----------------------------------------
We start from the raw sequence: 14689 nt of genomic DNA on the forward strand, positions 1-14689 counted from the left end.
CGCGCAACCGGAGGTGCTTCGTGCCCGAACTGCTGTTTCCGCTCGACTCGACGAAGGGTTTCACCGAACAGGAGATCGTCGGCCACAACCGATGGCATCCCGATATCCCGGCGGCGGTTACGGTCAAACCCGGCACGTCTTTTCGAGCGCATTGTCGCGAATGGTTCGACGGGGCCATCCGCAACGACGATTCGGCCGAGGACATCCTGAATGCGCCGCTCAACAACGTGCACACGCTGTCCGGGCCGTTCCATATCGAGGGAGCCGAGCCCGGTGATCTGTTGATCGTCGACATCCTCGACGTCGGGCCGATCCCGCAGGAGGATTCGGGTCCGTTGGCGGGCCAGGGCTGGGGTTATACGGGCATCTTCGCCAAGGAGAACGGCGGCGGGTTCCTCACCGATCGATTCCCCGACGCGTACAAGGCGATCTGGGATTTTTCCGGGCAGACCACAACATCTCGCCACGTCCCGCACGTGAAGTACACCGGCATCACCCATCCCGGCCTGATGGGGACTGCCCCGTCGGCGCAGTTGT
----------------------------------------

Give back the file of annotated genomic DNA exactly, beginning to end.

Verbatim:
We start from the raw sequence: 14689 nt of genomic DNA on the forward strand, positions 1-14689 counted from the left end.
CGCGCAACCGGAGGTGCTTCGTGCCCGAACTGCTGTTTCCGCTCGACTCGACGAAGGGTTTCACCGAACAGGAGATCGTCGGCCACAACCGATGGCATCCCGATATCCCGGCGGCGGTTACGGTCAAACCCGGCACGTCTTTTCGAGCGCATTGTCGCGAATGGTTCGACGGGGCCATCCGCAACGACGATTCGGCCGAGGACATCCTGAATGCGCCGCTCAACAACGTGCACACGCTGTCCGGGCCGTTCCATATCGAGGGAGCCGAGCCCGGTGATCTGTTGATCGTCGACATCCTCGACGTCGGGCCGATCCCGCAGGAGGATTCGGGTCCGTTGGCGGGCCAGGGCTGGGGTTATACGGGCATCTTCGCCAAGGAGAACGGCGGCGGGTTCCTCACCGATCGATTCCCCGACGCGTACAAGGCGATCTGGGATTTTTCCGGGCAGACCACAACATCTCGCCACGTCCCGCACGTGAAGTACACCGGCATCACCCATCCCGGCCTGATGGGGACTGCCCCGTCGGCGCAGTTGT